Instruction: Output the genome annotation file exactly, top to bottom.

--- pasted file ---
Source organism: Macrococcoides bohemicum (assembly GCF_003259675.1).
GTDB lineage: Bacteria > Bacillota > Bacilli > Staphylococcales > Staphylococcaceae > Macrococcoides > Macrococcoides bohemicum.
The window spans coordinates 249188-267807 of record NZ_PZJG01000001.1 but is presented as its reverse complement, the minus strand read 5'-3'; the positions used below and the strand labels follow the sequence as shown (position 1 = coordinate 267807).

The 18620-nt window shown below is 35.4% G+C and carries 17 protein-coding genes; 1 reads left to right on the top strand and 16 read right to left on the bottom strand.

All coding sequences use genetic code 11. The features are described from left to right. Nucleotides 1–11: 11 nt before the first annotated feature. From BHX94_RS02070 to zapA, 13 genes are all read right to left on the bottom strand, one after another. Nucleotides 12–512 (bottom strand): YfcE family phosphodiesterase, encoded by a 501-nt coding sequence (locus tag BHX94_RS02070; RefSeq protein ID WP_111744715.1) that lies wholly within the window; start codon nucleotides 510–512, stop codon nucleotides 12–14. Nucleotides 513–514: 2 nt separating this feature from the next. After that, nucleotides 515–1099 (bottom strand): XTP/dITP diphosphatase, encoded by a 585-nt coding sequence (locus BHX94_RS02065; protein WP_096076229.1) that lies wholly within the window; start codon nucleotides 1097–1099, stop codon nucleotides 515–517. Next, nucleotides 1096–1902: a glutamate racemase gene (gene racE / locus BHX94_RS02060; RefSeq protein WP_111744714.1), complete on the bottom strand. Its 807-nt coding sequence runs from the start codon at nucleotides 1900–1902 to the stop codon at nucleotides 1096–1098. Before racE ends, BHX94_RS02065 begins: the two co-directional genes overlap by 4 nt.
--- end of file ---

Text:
Source organism: Macrococcoides bohemicum (assembly GCF_003259675.1).
GTDB lineage: Bacteria > Bacillota > Bacilli > Staphylococcales > Staphylococcaceae > Macrococcoides > Macrococcoides bohemicum.
The window spans coordinates 249188-267807 of record NZ_PZJG01000001.1 but is presented as its reverse complement, the minus strand read 5'-3'; the positions used below and the strand labels follow the sequence as shown (position 1 = coordinate 267807).

The 18620-nt window shown below is 35.4% G+C and carries 17 protein-coding genes; 1 reads left to right on the top strand and 16 read right to left on the bottom strand.

All coding sequences use genetic code 11. The features are described from left to right. Nucleotides 1–11: 11 nt before the first annotated feature. From BHX94_RS02070 to zapA, 13 genes are all read right to left on the bottom strand, one after another. Nucleotides 12–512 (bottom strand): YfcE family phosphodiesterase, encoded by a 501-nt coding sequence (locus tag BHX94_RS02070; RefSeq protein ID WP_111744715.1) that lies wholly within the window; start codon nucleotides 510–512, stop codon nucleotides 12–14. Nucleotides 513–514: 2 nt separating this feature from the next. After that, nucleotides 515–1099 (bottom strand): XTP/dITP diphosphatase, encoded by a 585-nt coding sequence (locus BHX94_RS02065; protein WP_096076229.1) that lies wholly within the window; start codon nucleotides 1097–1099, stop codon nucleotides 515–517. Next, nucleotides 1096–1902: a glutamate racemase gene (gene racE / locus BHX94_RS02060; RefSeq protein WP_111744714.1), complete on the bottom strand. Its 807-nt coding sequence runs from the start codon at nucleotides 1900–1902 to the stop codon at nucleotides 1096–1098. Before racE ends, BHX94_RS02065 begins: the two co-directional genes overlap by 4 nt.